Soon after I moved to Colorado from the humid Midwest 20 years ago, I learned that a reservoir is not a lake. My family and I were eager to test our new canoe on the local reservoir, which I'd driven by a month earlier. Its dark waters lapped against a thick conifer forest. I couldn't wait.

But by the time we got there in late summer, those waters had receded 20 yards from the shore. We had to slog through sucking layers of muck just to launch the boat. The canoeing wasn't great, either: no branches over the water, no quiet little coves with minnows below and birdsong above, just bathtub rings of barren rock and soil and numerous silt bars that grounded the boat. Every time we got out to push, we sank up to our thighs.

Eventually, I learned that this is how many Western reservoirs work: They fill up with runoff in the spring, only to be drained by late summer, when farmers downstream call on the water to irrigate late-season crops.

I also learned that reservoirs are filling up with silt. Surveys of 35 dams and reservoirs operated by the federal Bureau of Reclamation in the West reveal that they have lost some 4.6 million-acre-feet of their original storage capacity to the lowly dirt particle since they were built, most in the middle of the 20th century. That's about 8 percent of their storage capacity, or enough water to serve at least 9 million households. And these surveys vastly underestimate the problem because many were done two decades ago, and they include less than 10 percent of the dams managed by the Bureau of Reclamation.

At New Mexico's Elephant Butte Reservoir, built in 1915, sediment from the Rio Grande has already claimed a quarter of its capacity, while clogging canals, pipelines and farm fields. The irrigation district that manages the project maintains a fleet of dump trucks and dozers to remove the silt, but it is running out of places to put it.

Dredging reservoirs is always the last resort, the most expensive solution to removing sediment, says George Annandale, a South African-born dam expert who has consulted on projects around the world. The least expensive, he says, is to design dams so that sediment-laden waters can be easily diverted around them or flushed through. Many new dams incorporate these features, but unfortunately, silt was only an afterthought when the federal government went on its dam-building binge. Most of our dams were built with the expectation that silt would kill them in a century or two.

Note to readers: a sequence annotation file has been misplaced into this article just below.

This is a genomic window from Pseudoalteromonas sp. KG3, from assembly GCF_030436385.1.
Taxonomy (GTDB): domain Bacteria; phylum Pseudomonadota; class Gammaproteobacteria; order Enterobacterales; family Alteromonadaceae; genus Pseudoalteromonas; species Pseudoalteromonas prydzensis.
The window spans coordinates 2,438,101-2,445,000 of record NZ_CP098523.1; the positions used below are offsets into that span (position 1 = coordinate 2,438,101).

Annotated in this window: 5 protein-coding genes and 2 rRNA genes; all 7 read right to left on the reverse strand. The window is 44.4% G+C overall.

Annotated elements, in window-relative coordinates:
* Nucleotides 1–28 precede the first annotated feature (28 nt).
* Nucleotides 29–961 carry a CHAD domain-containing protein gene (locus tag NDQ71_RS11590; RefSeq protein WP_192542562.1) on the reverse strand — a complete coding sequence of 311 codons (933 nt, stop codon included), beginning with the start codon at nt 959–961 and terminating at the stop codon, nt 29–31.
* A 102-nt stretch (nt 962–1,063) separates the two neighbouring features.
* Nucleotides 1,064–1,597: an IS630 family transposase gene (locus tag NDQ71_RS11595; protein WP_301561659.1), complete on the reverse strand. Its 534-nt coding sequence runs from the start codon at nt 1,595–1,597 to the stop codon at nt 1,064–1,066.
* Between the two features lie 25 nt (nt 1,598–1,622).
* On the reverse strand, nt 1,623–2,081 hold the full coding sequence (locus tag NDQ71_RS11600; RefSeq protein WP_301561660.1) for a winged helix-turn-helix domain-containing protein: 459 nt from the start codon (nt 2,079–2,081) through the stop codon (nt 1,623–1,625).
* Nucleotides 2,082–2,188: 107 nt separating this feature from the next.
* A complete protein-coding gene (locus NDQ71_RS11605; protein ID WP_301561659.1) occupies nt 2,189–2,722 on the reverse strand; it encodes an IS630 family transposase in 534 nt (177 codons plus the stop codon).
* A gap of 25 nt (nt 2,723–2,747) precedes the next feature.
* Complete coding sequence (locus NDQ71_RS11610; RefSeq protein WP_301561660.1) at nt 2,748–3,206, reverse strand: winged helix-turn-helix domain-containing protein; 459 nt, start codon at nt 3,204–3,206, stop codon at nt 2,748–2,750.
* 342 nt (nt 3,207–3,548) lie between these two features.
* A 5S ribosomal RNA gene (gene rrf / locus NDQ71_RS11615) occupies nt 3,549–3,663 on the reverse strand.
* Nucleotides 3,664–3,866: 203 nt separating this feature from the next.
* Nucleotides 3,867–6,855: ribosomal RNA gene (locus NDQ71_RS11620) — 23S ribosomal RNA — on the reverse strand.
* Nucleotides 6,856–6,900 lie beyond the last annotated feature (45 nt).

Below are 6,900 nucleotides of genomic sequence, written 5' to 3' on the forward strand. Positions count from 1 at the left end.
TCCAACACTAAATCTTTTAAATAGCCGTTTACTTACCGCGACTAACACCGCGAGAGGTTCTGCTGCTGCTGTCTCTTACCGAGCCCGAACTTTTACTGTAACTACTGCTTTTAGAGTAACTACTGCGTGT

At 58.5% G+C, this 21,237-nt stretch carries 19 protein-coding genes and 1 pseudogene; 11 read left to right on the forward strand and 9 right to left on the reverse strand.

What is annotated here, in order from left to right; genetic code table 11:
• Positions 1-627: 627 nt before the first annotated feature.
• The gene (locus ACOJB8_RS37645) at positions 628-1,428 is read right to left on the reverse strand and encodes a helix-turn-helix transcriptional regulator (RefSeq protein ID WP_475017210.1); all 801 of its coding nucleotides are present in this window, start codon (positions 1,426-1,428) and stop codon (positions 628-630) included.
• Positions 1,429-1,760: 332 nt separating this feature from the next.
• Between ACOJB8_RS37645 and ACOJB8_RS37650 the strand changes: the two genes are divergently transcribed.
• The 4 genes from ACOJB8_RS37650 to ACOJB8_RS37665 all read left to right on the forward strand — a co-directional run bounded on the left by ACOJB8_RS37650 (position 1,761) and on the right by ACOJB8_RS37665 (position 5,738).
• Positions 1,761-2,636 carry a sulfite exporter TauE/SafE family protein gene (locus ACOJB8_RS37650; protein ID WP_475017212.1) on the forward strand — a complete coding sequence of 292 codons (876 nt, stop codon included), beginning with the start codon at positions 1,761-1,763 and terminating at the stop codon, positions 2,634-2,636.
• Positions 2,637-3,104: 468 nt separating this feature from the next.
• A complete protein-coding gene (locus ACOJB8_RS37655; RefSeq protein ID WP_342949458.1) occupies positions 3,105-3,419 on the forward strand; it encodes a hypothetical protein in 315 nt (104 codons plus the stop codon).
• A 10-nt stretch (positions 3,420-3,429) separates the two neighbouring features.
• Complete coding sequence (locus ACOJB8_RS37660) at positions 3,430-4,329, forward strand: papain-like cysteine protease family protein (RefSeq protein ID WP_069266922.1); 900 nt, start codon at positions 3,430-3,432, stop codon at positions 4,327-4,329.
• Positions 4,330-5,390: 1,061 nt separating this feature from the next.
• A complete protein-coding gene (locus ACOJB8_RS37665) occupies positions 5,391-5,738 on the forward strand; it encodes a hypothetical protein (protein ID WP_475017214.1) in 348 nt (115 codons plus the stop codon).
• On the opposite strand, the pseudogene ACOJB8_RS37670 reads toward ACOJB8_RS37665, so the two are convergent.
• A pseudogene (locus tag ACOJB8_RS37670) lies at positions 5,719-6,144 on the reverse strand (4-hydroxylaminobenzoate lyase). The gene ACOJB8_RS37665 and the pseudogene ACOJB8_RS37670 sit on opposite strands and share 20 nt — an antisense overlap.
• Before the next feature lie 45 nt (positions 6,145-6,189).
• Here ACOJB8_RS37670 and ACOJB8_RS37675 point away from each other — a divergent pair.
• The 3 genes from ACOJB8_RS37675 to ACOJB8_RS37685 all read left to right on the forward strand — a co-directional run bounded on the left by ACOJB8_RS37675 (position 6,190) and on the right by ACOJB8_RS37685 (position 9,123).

For environmentalists who want to see Glen Canyon on the Colorado River come down, sedimentation may seem like a gritty ally. Day by day it is reducing the useful life of Lake Powell for power production and water storage.

Meanwhile, Lake Powell holds a two-year supply of water for the states of Arizona, California and Nevada. Without Powell, the amount of water available for human use would depend entirely on the Colorado River's highly variable yearly flows -- flows that many scientists predict will diminish in the coming era of climate change. Though we may find alternative energy sources to replace Glen Canyon's hydropower, we won't be so lucky when it comes to the water supply itself.

Though few of the West's reservoirs are on their deathbeds yet -- water analysts predict Lake Powell could survive anywhere from 100 to 1,000 more years  -- no one denies that a day of reckoning is coming. Annandale believes society has a moral imperative to plan now for its future water supply. At the least, he says, each generation should be investing in a fund for decommissioning silted-up dams, so that future generations aren't stuck with the bills. At the most, we should be installing sediment-reducing retrofits to existing dams, and in some places, even building more dams.

The small farmers that rely on my local, little water project in western Colorado -- Paonia Dam and Reservoir -- don't have much time. Since the dam was built just 50 years ago, sediment has reduced the reservoir's capacity by about 19 percent. In those ever-building deposits, future paleontologists might find the fossilized bones of the 29 elk that, in the winter of 2008, plunged to their deaths through a thin ice layer. When state wildlife officials walked the reservoir's dry bottom the following fall, they found no trace of the animals.

Paul Larmer is a contributor to Writers on the Range, a service of High Country News (hcn.org). He is the magazine's executive director in Paonia, Colorado.